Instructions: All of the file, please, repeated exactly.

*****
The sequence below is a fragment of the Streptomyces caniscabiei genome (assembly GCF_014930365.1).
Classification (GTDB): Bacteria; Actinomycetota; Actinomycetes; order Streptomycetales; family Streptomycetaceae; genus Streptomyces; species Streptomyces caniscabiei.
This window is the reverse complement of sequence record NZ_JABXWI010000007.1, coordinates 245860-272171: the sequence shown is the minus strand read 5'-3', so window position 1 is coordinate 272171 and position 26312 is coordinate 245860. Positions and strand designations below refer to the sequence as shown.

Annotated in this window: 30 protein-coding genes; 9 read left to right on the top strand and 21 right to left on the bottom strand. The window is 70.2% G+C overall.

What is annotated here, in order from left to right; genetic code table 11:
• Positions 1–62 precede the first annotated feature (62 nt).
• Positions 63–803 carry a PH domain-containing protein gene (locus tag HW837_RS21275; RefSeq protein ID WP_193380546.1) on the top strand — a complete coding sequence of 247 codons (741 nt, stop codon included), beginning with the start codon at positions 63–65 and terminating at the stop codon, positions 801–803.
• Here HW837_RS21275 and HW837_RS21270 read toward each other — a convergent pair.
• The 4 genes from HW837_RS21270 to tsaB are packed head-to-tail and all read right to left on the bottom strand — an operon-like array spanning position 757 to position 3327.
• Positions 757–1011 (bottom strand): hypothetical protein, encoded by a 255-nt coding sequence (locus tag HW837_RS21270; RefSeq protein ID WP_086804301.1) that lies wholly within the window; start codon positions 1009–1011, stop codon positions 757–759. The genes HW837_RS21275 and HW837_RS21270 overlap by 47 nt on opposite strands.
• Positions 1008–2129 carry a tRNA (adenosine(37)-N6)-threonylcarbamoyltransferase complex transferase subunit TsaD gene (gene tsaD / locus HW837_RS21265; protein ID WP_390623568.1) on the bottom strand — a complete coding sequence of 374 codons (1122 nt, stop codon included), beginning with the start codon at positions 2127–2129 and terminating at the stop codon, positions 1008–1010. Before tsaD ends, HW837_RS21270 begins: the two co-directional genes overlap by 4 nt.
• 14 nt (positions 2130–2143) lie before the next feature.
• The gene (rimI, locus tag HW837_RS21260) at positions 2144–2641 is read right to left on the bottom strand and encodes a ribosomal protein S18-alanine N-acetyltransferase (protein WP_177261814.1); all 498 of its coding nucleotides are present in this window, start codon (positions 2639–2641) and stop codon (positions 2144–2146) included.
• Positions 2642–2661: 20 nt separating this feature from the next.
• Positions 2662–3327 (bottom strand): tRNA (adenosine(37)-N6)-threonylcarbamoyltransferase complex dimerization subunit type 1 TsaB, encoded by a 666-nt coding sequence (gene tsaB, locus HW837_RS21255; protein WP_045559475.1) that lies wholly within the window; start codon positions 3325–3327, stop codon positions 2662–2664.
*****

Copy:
The sequence below is a fragment of the Streptomyces caniscabiei genome (assembly GCF_014930365.1).
Classification (GTDB): Bacteria; Actinomycetota; Actinomycetes; order Streptomycetales; family Streptomycetaceae; genus Streptomyces; species Streptomyces caniscabiei.
This window is the reverse complement of sequence record NZ_JABXWI010000007.1, coordinates 245860-272171: the sequence shown is the minus strand read 5'-3', so window position 1 is coordinate 272171 and position 26312 is coordinate 245860. Positions and strand designations below refer to the sequence as shown.

Annotated in this window: 30 protein-coding genes; 9 read left to right on the top strand and 21 right to left on the bottom strand. The window is 70.2% G+C overall.

What is annotated here, in order from left to right; genetic code table 11:
• Positions 1–62 precede the first annotated feature (62 nt).
• Positions 63–803 carry a PH domain-containing protein gene (locus tag HW837_RS21275; RefSeq protein ID WP_193380546.1) on the top strand — a complete coding sequence of 247 codons (741 nt, stop codon included), beginning with the start codon at positions 63–65 and terminating at the stop codon, positions 801–803.
• Here HW837_RS21275 and HW837_RS21270 read toward each other — a convergent pair.
• The 4 genes from HW837_RS21270 to tsaB are packed head-to-tail and all read right to left on the bottom strand — an operon-like array spanning position 757 to position 3327.
• Positions 757–1011 (bottom strand): hypothetical protein, encoded by a 255-nt coding sequence (locus tag HW837_RS21270; RefSeq protein ID WP_086804301.1) that lies wholly within the window; start codon positions 1009–1011, stop codon positions 757–759. The genes HW837_RS21275 and HW837_RS21270 overlap by 47 nt on opposite strands.
• Positions 1008–2129 carry a tRNA (adenosine(37)-N6)-threonylcarbamoyltransferase complex transferase subunit TsaD gene (gene tsaD / locus HW837_RS21265; protein ID WP_390623568.1) on the bottom strand — a complete coding sequence of 374 codons (1122 nt, stop codon included), beginning with the start codon at positions 2127–2129 and terminating at the stop codon, positions 1008–1010. Before tsaD ends, HW837_RS21270 begins: the two co-directional genes overlap by 4 nt.
• 14 nt (positions 2130–2143) lie before the next feature.
• The gene (rimI, locus tag HW837_RS21260) at positions 2144–2641 is read right to left on the bottom strand and encodes a ribosomal protein S18-alanine N-acetyltransferase (protein WP_177261814.1); all 498 of its coding nucleotides are present in this window, start codon (positions 2639–2641) and stop codon (positions 2144–2146) included.
• Positions 2642–2661: 20 nt separating this feature from the next.
• Positions 2662–3327 (bottom strand): tRNA (adenosine(37)-N6)-threonylcarbamoyltransferase complex dimerization subunit type 1 TsaB, encoded by a 666-nt coding sequence (gene tsaB, locus HW837_RS21255; protein WP_045559475.1) that lies wholly within the window; start codon positions 3325–3327, stop codon positions 2662–2664.